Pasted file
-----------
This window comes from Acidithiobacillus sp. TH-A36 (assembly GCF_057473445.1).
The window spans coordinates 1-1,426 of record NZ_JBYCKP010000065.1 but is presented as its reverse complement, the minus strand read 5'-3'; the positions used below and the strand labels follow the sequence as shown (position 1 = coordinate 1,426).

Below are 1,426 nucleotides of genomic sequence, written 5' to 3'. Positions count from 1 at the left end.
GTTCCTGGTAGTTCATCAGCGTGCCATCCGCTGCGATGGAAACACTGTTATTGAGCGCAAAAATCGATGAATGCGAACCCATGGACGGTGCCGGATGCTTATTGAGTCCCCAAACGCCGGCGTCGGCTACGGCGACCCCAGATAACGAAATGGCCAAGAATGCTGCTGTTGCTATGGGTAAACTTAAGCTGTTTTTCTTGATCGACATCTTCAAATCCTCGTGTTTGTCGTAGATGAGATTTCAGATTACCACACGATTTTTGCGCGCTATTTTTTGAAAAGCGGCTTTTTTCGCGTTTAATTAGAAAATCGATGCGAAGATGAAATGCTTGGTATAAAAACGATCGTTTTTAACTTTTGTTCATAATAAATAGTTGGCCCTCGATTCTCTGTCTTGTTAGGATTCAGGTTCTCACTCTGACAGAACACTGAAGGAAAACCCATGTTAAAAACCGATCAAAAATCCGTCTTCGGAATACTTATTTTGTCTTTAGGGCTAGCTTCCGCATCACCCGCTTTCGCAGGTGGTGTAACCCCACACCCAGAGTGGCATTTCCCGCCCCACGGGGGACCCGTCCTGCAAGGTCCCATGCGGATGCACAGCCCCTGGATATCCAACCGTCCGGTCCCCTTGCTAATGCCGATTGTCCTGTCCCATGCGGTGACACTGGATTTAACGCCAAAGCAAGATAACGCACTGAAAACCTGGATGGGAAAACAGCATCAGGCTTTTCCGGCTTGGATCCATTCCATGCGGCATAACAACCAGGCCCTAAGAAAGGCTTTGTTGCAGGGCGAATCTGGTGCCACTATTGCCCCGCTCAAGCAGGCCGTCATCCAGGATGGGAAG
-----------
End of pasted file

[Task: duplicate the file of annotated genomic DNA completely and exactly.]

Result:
This window comes from Acidithiobacillus sp. TH-A36 (assembly GCF_057473445.1).
The window spans coordinates 1-1,426 of record NZ_JBYCKP010000065.1 but is presented as its reverse complement, the minus strand read 5'-3'; the positions used below and the strand labels follow the sequence as shown (position 1 = coordinate 1,426).

Below are 1,426 nucleotides of genomic sequence, written 5' to 3'. Positions count from 1 at the left end.
GTTCCTGGTAGTTCATCAGCGTGCCATCCGCTGCGATGGAAACACTGTTATTGAGCGCAAAAATCGATGAATGCGAACCCATGGACGGTGCCGGATGCTTATTGAGTCCCCAAACGCCGGCGTCGGCTACGGCGACCCCAGATAACGAAATGGCCAAGAATGCTGCTGTTGCTATGGGTAAACTTAAGCTGTTTTTCTTGATCGACATCTTCAAATCCTCGTGTTTGTCGTAGATGAGATTTCAGATTACCACACGATTTTTGCGCGCTATTTTTTGAAAAGCGGCTTTTTTCGCGTTTAATTAGAAAATCGATGCGAAGATGAAATGCTTGGTATAAAAACGATCGTTTTTAACTTTTGTTCATAATAAATAGTTGGCCCTCGATTCTCTGTCTTGTTAGGATTCAGGTTCTCACTCTGACAGAACACTGAAGGAAAACCCATGTTAAAAACCGATCAAAAATCCGTCTTCGGAATACTTATTTTGTCTTTAGGGCTAGCTTCCGCATCACCCGCTTTCGCAGGTGGTGTAACCCCACACCCAGAGTGGCATTTCCCGCCCCACGGGGGACCCGTCCTGCAAGGTCCCATGCGGATGCACAGCCCCTGGATATCCAACCGTCCGGTCCCCTTGCTAATGCCGATTGTCCTGTCCCATGCGGTGACACTGGATTTAACGCCAAAGCAAGATAACGCACTGAAAACCTGGATGGGAAAACAGCATCAGGCTTTTCCGGCTTGGATCCATTCCATGCGGCATAACAACCAGGCCCTAAGAAAGGCTTTGTTGCAGGGCGAATCTGGTGCCACTATTGCCCCGCTCAAGCAGGCCGTCATCCAGGATGGGAAG